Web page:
This week’s issue showcases the winners of The Grocer Gold Awards. And what a showcase! A celebration of outstanding achievement in this noble, huge and innovative industry, it is, at the same time, the most egalitarian and entrepreneurial set of results in the history of the event.
For all the pomp and ceremony of the event at the Guildhall in London, the judges showed little respect to the establishment. The top five walked away with slim pickings while the night belonged to smaller, often younger companies.
The obvious starting point has to be our new Grocer of the Year. Aldi would have been the easy choice. It’s won for the past two years. It’s still growing at a big lick. But in choosing Lidl, and for the first time, the judges recognised it is no longer the poor relation. It has come out from the shadows, developing a personality, and introducing a series of initiatives that are markedly its own. And in doing so it has accelerated its growth.
Star billing also has to go to BrewDog: its CEO James Watt was proclaimed the Entrepreneur of the Year, and the craft beer brand also triumphed in the SME Drink Brand of the Year. It can also count itself unlucky not to win Exporter of the Year, showing ingenuity in its overseas development.
It lost out in the export category to Joe & Seph’s - a remarkable gourmet popcorn brand that demonstrated the continued ingenuity and resolve of British entrepreneurs.
But among the exciting start-ups, you have to salute some astonishing turnarounds. None more so than Oddbins. It came out of administration four years ago a pale shadow of its former self. It’s not so much reinvented itself as rediscovered its DNA. For inspiring stories you also have to single out Trewithen, a processor that defied the car crash in dairy. And talking of dairy, hats off to Booths for its inspired Fair Milk initiative and its counter-intuitive expansion plans.
The last word has to go to Tesco, however. Being voted Favourite Supermarket demonstrates the enduring appeal of the supermarket format. And shows you write off Tesco at your peril.
He’s an authority on a wide range of issues including food waste, health and obesity, product innovation, entrepreneurship and the supermarkets, and makes frequent appearances on TV and radio. He also regularly chairs conferences and hosts awards.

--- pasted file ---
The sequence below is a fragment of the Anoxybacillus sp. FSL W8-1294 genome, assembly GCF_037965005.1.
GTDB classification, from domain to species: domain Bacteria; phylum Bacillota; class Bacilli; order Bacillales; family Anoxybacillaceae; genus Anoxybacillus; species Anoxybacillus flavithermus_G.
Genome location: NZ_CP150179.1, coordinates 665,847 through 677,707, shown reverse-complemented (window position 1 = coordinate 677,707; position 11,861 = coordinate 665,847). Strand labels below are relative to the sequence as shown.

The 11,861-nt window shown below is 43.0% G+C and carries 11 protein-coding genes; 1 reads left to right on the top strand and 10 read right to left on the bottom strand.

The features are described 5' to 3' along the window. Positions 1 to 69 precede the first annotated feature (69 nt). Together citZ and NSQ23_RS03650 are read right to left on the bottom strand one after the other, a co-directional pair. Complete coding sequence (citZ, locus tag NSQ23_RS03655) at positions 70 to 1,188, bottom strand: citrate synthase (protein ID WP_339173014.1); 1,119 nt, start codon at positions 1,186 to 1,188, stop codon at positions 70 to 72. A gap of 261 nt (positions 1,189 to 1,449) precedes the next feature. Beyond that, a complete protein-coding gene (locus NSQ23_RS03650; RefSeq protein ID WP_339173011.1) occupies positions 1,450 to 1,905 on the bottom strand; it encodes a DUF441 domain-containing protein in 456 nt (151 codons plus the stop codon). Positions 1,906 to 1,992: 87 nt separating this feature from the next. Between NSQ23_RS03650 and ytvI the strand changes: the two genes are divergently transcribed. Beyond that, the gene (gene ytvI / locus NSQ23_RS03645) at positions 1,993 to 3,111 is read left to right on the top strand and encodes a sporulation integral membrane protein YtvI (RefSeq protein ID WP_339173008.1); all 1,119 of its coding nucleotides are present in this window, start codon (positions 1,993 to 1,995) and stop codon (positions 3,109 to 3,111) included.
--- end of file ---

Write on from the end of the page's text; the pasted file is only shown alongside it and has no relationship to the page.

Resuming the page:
While Adam is a lifelong 'foodie' and 'winophile', he is also passionate about the social aspect of food, and has successfully lobbied the government for funding to subsidise food waste redistribution through The Grocer’s award-winning Waste Not Want Not campaign. He has also, over many years, championed the merits of a balanced diet and common sense in the ongoing debate about obesity.
Adam has picked up a string of awards. He was voted Editor of the Year at the British Society of Magazine Editors Awards in 2015 and 2009 and his support for great journalism has seen The Grocer pick up a string of further awards, including BSME writer of the year (twice); BSME web editor of the year; BSME specialist team of the year; and PPA features writer of the year (twice).
In a 30+-year career as a journalist and editor Adam has also interviewed a wide variety of politicians, celebrities and senior business leaders, including Buzz Aldrin, Richie Benaud, Stelios, Sir Paul McCartney, Sir Terry Leahy, Sir James Dyson, Lord Sainsbury, Sir Philip Green, David Cameron and the press secretary to US President Bill Clinton.
Other publications he has edited include Real Business, PRWeek (launching the US edition in seven weeks), Press Gazette and PrintWeek. He has also written for the FT, The Times, Sunday Times, The Sunday Telegraph, The Observer, The Independent, The Guardian, The Evening Standard and several business publications including Management Today, Campaign and Marketing.
Adam is married with a son and lives in London.